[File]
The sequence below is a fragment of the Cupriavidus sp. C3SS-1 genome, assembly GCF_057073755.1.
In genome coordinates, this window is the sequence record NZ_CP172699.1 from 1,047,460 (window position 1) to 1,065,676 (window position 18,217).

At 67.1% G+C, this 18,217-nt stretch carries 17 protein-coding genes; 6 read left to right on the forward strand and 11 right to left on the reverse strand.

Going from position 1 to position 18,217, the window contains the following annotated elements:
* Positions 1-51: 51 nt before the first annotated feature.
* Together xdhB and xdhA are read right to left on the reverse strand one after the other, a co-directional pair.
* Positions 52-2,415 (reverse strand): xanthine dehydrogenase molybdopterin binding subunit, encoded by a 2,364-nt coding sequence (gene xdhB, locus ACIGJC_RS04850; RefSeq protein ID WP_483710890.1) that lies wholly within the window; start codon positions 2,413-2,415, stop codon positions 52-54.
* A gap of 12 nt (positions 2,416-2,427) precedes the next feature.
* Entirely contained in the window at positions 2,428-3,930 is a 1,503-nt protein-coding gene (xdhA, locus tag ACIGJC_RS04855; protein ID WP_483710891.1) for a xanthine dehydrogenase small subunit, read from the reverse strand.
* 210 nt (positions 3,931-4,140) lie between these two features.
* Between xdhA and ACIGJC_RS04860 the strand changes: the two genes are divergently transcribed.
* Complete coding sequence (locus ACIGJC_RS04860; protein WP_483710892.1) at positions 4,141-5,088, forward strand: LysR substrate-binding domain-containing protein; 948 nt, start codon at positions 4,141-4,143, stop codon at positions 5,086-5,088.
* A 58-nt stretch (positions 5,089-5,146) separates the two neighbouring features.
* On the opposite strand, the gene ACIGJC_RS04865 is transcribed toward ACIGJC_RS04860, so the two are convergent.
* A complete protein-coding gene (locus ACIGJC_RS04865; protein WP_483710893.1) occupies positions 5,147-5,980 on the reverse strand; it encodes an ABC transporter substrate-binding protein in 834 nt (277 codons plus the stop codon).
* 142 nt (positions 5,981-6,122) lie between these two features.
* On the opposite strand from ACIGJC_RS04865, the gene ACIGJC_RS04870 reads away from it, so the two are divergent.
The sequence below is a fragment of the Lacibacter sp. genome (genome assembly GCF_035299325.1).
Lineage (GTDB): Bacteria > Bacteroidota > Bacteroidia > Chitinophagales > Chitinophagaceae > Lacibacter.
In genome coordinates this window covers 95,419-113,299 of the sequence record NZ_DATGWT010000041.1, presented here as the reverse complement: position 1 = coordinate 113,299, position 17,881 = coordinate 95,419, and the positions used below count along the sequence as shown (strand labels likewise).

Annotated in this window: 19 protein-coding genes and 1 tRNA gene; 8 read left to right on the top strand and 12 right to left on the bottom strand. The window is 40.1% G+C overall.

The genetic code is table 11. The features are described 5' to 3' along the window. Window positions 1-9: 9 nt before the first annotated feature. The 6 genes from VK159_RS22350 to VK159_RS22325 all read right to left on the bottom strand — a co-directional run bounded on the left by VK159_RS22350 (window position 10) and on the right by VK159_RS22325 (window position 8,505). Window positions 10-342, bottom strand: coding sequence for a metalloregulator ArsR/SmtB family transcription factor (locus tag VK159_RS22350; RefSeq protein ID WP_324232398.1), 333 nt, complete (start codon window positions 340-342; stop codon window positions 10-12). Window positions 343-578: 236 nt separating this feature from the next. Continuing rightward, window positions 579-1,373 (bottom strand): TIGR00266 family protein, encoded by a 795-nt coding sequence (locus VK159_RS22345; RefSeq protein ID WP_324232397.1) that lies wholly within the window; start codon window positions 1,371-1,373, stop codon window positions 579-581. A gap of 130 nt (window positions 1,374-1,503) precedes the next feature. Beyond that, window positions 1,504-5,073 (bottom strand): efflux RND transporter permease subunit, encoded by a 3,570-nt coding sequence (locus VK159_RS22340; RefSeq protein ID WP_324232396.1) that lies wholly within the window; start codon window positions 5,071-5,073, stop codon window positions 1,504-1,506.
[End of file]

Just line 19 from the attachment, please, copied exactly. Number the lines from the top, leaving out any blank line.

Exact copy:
Lineage (GTDB): Bacteria > Bacteroidota > Bacteroidia > Chitinophagales > Chitinophagaceae > Lacibacter.